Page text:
We recently reported that PrP-floxed-SCA7-92Q BAC mice have detectable motor deficits at 20 weeks of age (6). To determine whether PC pathology coincides with the onset of the neurological phenotype, we examined sagittal cerebellar sections labeled for calbindin in early symptomatic animals. We observed that 20-week-old PrP-floxed-SCA7-92Q BAC mice have visible degeneration of PC dendrites compared with non-transgenic controls (Fig. 2A and B). Molecular layer thickness measurements revealed that PrP-floxed-SCA7-92Q BAC mice display significantly thinner cerebellar molecular layers than non-transgenic littermates (Fig. 2C). The degree of molecular layer thinning in 25-week-old mice is similar to 20-week-old mice (data not shown). These observations indicate that behavioral deficit onset in PrP-floxed-SCA7-92Q BAC mice coincides with the onset of cerebellar histopathology.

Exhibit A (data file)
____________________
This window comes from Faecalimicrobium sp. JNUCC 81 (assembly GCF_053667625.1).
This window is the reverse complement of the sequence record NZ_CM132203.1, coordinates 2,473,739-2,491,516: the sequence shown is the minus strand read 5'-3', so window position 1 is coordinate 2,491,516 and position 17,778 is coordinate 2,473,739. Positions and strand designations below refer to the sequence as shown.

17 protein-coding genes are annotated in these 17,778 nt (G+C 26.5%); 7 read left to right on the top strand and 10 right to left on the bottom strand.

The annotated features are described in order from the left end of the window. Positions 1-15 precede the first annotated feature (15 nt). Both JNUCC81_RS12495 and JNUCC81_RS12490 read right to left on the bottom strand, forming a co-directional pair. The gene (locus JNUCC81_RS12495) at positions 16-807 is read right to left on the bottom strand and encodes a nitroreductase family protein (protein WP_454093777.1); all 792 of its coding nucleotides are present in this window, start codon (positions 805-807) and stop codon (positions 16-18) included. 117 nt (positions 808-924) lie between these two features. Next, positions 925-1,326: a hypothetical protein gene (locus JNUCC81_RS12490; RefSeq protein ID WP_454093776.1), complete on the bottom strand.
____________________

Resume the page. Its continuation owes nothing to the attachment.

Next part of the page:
Previously, we observed that degenerating PCs can cause BG pathology, including the loss of BG processes in the cerebellar molecular layer (6). To determine whether BG pathology develops coincidently with PC pathology in early symptomatic PrP-floxed-SCA7-92Q BAC mice, we immunostained sagittal cerebellar sections for glial fibrillary acidic protein (GFAP) and quantified BG process numbers, using previously reported methods (6). BG in PrP-floxed-SCA7-92Q BAC mice at 20 and 25 weeks of age were not significantly affected compared with non-transgenic mice (Fig. 2D–G). We observed some features previously reported in mice expressing polyQ-expanded ataxin-7 exclusively in BG (12), including excessive branching and fewer BG processes reaching the pial surface (Fig. 2D and E). However, quantification of BG process numbers in the cerebellar molecular layer revealed that PrP-floxed-SCA7-92Q BAC mice do not exhibit significant BG process loss at either time point (Fig. 2F and G). These findings suggest that BG degeneration occurs after PC pathology is present, further supporting the hypothesis that damaged PCs cause injury to BG in a non-cell-autonomous manner.